DP head makes another belated apology over Cho Kuk frauds

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DP head makes another belated apology over Cho Kuk frauds

Chairman Song Young-gil of the Democratic Party talks during a press conference on Wednesday. [NEWS1]

Chairman Song Young-gil of the Democratic Party talks during a press conference on Wednesday. [NEWS1]

 
The leader of the ruling party on Wednesday apologized for having caused disappointment over the suspected school admission frauds committed by former Justice Minister Cho Kuk, as the public increasingly revisit the scandal following Cho's recent publication of a memoir.
 
“The Democratic Party [DP] offers an apology again that we have failed to understand the young people’s feelings, hurt [by the scandal],” Chairman Song Young-gil of the ruling party said.
 
It is the second time in less than two years that the DP formally apologized over the scandal that shook the country for months in 2019. Following President Moon Jae-in’s nomination of Cho as the minister of justice in August 2019, various suspicions surfaced about him and his family, including his wife’s dubious investment of family assets and academic irregularities involving their daughter and son. Moon still appointed Cho to head the ministry in September, but he quit after 35 days. After his resignation, then-DP Chairman Lee Hae-chan issued the first apology of the ruling party.
 
Song, elected as the new chairman on May 2 after the DP’s crushing defeats in the April by-elections, held the press conference on Wednesday to announce his response to the latest public criticisms toward the administration and the ruling party. In addition to the Cho scandal, Song apologized for government workers using inside information to purchase real estate and top politicians’ sexual assaults, vowing that the party will expel all members suspected of admission and employment frauds, using inside information in real estate purchases and sexual crimes.  
 
Song’s apology, largely addressing the Cho scandal, came at an already sensitive time. Cho published his memoir on Monday.
 
Song said the DP apologizes for having failed to understand the frustrations and despair of the people, particularly the young, and promised to work further to promote “equal opportunity, fair processes and just outcomes.”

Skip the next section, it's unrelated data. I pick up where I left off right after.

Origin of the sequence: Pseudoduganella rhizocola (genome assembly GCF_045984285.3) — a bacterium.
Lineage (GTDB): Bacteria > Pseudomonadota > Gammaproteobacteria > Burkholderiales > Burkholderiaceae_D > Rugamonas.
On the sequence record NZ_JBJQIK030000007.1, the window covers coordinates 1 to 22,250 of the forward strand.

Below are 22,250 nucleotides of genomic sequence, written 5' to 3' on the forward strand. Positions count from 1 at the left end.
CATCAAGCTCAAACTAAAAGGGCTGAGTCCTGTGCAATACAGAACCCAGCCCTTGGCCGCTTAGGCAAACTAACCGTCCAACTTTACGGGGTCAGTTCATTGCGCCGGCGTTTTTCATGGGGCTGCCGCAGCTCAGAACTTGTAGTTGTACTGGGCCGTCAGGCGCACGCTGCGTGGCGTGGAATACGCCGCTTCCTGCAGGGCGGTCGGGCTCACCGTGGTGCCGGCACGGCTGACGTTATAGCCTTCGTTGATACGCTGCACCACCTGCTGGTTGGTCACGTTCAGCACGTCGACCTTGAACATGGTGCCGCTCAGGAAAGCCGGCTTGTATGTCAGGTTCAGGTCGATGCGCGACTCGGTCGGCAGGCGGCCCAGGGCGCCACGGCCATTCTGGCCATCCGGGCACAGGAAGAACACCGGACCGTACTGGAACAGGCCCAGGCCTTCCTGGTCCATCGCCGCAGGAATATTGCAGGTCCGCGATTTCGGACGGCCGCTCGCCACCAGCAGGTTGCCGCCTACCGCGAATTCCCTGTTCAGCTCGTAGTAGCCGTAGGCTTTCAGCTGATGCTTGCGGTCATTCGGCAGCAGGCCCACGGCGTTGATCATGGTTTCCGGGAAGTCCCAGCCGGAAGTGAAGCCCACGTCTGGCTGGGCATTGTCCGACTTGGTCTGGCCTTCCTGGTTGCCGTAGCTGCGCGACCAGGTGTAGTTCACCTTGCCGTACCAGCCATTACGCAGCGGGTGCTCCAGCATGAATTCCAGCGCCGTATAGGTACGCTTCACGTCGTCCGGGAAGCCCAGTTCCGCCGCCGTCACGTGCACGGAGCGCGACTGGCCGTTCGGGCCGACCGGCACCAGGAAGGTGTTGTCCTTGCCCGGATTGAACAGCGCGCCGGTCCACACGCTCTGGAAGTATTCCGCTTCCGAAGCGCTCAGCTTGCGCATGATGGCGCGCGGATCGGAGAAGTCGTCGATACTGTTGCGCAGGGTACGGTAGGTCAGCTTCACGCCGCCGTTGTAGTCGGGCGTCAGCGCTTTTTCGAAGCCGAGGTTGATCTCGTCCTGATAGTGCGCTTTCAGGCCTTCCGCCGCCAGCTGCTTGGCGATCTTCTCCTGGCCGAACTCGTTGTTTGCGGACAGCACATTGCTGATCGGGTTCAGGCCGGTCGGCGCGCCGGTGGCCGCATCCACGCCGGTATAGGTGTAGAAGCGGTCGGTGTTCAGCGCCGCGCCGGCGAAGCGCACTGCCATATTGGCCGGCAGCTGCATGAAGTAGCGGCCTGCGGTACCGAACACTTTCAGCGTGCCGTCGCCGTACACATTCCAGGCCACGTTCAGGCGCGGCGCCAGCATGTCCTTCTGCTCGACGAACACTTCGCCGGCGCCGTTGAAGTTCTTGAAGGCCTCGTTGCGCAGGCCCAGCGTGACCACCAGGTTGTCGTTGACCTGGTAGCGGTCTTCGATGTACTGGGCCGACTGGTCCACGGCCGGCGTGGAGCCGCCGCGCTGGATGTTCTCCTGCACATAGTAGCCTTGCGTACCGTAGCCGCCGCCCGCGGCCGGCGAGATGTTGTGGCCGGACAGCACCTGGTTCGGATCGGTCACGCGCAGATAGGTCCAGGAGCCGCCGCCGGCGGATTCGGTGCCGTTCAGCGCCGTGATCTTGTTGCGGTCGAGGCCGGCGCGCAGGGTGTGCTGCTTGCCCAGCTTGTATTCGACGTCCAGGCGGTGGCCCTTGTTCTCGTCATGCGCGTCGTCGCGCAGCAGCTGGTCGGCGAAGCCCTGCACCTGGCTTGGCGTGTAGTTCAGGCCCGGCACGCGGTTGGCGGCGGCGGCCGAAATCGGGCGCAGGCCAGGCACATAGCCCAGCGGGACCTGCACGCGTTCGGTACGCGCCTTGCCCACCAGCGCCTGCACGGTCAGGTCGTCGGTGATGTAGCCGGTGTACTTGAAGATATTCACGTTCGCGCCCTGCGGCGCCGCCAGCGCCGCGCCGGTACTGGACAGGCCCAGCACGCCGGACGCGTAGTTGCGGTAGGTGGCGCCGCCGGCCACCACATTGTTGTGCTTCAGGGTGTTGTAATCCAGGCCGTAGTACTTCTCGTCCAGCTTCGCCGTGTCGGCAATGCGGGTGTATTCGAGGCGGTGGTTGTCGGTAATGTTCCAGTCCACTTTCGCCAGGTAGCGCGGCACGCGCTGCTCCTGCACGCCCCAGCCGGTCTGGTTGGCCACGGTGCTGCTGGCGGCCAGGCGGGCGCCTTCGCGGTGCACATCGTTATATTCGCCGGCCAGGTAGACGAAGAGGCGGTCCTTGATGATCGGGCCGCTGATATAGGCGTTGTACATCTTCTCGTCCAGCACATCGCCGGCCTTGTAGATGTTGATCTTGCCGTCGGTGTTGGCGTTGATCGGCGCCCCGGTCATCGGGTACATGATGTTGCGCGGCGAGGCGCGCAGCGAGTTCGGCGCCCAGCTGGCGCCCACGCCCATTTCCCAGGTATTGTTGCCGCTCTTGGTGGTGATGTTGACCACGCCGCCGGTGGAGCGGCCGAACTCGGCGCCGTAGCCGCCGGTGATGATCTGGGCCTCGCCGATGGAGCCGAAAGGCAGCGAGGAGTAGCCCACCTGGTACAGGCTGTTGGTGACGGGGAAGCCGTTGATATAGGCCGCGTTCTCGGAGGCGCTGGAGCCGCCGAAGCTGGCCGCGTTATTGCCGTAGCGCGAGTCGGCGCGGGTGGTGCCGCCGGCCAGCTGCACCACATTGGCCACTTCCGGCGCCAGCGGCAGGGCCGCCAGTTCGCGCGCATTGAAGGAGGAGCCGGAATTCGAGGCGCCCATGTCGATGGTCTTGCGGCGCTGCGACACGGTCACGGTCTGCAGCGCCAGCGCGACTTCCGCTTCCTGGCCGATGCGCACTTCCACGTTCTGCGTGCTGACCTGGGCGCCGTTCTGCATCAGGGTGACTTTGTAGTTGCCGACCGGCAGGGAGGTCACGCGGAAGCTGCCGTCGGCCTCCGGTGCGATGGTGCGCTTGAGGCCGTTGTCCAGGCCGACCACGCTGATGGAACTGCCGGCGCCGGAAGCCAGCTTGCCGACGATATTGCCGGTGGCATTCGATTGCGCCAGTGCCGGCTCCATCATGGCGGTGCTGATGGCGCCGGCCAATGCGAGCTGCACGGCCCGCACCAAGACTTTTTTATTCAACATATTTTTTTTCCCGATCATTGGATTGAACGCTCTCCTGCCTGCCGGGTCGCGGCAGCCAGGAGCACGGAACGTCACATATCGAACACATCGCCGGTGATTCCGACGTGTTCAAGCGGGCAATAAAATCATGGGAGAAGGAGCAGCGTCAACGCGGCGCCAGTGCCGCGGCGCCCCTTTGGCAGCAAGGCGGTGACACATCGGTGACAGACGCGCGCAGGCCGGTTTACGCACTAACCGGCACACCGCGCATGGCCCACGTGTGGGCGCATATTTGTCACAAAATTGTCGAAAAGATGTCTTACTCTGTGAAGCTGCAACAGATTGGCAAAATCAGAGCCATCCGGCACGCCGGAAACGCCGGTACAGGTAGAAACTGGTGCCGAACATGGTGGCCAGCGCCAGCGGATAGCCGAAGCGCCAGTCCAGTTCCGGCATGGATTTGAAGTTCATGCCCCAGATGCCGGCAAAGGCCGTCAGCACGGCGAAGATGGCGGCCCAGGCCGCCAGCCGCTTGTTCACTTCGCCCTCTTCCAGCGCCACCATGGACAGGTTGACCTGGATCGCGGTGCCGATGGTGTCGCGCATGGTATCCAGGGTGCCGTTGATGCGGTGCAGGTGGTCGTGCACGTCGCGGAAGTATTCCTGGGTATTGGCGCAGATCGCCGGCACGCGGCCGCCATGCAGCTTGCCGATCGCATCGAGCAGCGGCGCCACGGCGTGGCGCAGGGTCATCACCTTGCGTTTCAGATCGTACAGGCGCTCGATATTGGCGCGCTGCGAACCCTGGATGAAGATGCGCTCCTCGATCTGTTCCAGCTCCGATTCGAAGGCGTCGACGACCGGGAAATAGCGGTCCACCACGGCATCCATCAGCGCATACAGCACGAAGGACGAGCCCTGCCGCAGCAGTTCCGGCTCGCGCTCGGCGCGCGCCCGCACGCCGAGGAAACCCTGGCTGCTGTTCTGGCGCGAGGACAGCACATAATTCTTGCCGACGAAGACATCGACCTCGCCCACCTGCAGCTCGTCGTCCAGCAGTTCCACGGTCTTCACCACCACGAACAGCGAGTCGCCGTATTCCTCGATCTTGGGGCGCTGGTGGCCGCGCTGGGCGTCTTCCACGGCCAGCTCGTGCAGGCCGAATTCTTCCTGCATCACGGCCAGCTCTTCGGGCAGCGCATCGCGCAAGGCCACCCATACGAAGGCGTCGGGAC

Song admitted that DP members have used their networks to offer internships and opportunities to improve resumes to their children. “Although such a practice is not necessarily illegal, we disappointed so many young people who had no access to such a system,” he said.
 
While Song said in the apology that such a practice is not against the law, Cho’s wife, Chung Kyung-sim, was convicted last year on seven counts of admission frauds for her children. Her convictions include forging an award and obtaining fake internship certificates. She was ordered to serve four years in prison.
 
In this file photo, former Justice Minister Cho Kuk enters the Seoul Central District Court to attend his trial on Sept. 11, 2020. [YONHAP]

In this file photo, former Justice Minister Cho Kuk enters the Seoul Central District Court to attend his trial on Sept. 11, 2020. [YONHAP]

 
Cho was also indicted on charges of colluding with his wife to unlawfully help their children get into prestigious college and graduate schools. His trial is still ongoing.
 
Song also defended Cho for having published the memoir. “I see the memoir as a summary of his defense arguments against some media reports that merely repeated the prosecution’s argument,” Song said. His position is similar to Cho’s Facebook statement on Tuesday in which he says he decided to publish the book as a means of self-defense because media had indiscriminately reported unsubstantiated charges against him.
 
Song, then, said the prosecution must investigate corruption suspicions surrounding the family of former Prosecutor General Yoon Seok-youl with the same intensity as they showed when going after Cho and his family.
 
Later in the day, Cho posted on Facebook an excerpt of Song’s apology. “I humbly accept his message,” Cho wrote. “As a person who no longer holds a public office, and as the head of a family slaughtered by the prosecution, I will do my best to defend and heal myself.”
 
In another post on Wednesday, Cho quoted his publisher, saying that more than 100,000 copies of his memoir were sold in one day.
 
The main opposition People Power Party (PPP) sneered at Song’s apology for its timing and apparent lack of sincerity.
 
“Two months after the by-election defeats, Song issued a belated public apology,” said Kim Ye-ryong, spokeswoman of the PPP. “And yet, Song said what Cho did is not necessarily against the law and his memoir is a summary of his defense arguments. Song’s apology is nothing more than self-defense and sophistry.”
 
Kim also said Song ignored the people once again by offering such an apology.
 
BY SER MYO-JA   [ser.myoja@joongang.co.kr]
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